Ecology, Free Energy, Green Energy
What is the Ultimate Source of Energy for Plants?

What is the Ultimate Source of Energy for Plants?

What is the Ultimate Source of Energy for Plants?

As it pertains to life, the energy cycle on planet Earth is a truly fascinating thing. All energy on our planet (literally all of it) traces its source back to the sun – there would be no life on this planet without the amazing engine of the sun. The sun allows plants to perform photosynthesis which produces glucose; this, in turn, is eaten by herbivorous animals and then by the carnivorous animals which eat them (nature can be cruel), until the cycle finally ends with decomposers like fungi and bacteria which destroy dead animal and plant matter. In this post, we’ll look at photosynthesis, the ultimate source of energy for plants, and how life on Earth could not exist without this fundamental process.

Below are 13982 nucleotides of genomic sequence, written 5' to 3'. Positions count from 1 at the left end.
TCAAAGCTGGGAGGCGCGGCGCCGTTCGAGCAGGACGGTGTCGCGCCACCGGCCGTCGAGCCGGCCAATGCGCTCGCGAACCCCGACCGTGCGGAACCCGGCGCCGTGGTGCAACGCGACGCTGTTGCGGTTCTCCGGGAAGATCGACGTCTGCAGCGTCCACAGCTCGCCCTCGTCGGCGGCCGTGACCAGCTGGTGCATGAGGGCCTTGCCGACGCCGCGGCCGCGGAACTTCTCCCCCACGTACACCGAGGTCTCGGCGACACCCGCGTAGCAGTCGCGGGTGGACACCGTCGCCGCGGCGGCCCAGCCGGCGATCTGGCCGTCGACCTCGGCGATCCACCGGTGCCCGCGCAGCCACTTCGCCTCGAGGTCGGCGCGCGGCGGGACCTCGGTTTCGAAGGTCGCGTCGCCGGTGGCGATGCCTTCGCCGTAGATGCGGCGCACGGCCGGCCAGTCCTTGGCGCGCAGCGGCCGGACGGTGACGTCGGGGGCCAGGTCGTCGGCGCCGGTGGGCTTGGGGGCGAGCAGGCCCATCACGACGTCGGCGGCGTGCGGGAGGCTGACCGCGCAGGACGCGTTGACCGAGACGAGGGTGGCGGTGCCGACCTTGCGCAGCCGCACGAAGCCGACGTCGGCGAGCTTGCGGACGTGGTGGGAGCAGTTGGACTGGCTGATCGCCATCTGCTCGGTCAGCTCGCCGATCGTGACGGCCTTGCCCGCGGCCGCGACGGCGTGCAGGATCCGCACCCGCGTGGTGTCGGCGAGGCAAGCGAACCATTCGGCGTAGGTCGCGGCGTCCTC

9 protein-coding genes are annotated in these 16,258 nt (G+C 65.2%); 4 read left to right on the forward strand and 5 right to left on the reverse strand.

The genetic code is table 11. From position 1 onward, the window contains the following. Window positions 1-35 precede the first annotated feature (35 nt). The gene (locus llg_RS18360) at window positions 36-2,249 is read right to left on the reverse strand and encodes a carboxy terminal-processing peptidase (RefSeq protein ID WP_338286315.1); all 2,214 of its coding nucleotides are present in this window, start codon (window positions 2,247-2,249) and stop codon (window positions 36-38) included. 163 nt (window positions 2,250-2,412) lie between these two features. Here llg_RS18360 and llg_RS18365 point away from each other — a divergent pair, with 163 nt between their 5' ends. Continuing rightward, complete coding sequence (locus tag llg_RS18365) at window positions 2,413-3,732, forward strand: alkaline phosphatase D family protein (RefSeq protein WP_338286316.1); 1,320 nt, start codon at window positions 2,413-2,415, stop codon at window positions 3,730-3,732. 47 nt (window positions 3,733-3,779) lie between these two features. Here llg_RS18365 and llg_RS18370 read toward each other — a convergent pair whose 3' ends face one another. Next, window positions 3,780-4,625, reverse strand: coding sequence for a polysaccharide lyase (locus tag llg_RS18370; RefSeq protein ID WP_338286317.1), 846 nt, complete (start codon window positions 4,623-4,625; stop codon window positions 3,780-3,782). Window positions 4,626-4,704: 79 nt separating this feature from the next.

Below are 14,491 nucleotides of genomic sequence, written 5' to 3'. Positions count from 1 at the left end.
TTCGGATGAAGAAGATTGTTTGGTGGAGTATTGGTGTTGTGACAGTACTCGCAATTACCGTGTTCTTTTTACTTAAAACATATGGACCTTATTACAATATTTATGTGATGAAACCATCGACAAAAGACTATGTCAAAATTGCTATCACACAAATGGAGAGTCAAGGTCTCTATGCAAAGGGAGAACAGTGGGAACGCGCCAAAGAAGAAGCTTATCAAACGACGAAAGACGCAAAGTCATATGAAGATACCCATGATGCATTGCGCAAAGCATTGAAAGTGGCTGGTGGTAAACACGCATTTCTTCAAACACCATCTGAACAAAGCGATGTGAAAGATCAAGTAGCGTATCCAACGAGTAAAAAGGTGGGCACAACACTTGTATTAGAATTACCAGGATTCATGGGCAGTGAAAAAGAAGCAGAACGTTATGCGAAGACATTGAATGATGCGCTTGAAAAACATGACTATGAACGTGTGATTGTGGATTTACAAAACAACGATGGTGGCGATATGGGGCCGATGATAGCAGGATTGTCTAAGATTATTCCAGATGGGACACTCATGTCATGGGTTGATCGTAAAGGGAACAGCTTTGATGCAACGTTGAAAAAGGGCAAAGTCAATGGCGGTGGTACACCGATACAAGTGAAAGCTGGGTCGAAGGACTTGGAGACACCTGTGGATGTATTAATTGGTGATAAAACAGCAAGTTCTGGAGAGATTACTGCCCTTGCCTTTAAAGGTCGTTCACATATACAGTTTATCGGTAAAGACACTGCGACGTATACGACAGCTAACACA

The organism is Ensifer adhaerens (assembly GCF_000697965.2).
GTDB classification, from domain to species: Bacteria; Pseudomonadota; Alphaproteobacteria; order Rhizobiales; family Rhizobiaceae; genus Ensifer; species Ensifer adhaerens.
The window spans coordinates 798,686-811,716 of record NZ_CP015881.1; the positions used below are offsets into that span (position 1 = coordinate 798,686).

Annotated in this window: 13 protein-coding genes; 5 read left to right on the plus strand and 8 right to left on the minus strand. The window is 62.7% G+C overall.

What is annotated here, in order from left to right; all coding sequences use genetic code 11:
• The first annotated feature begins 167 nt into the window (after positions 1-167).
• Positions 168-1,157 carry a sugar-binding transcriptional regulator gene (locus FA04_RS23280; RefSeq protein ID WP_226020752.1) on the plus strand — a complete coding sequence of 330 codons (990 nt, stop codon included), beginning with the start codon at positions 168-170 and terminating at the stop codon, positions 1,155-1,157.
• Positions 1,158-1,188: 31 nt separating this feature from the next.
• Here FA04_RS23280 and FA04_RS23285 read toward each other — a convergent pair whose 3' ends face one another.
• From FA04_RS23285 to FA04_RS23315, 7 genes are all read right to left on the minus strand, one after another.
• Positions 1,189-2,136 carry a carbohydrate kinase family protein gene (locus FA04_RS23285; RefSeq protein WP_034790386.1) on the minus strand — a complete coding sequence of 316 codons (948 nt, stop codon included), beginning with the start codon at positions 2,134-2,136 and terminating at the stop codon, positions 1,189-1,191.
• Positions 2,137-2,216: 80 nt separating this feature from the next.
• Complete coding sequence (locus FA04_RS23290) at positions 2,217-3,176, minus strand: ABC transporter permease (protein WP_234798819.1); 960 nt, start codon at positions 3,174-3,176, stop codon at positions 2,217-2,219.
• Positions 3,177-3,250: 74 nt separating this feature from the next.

What is photosynthesis?

Photosynthesis is the process by which plants produce their own sugar. The term is a Greek one: photo comes from the Greek word for light (compare photo or photograph), and synthesis means “putting together”. As mentioned above, one of the ingredients they need to do this is solar energy, but it’s not the only one: they also require water, carbon dioxide, and chlorophyll (a chemical inside of plant cells) to create glucose. This is an amazing process if you really think about it, like most things on our planet.

What is the importance of photosynthesis?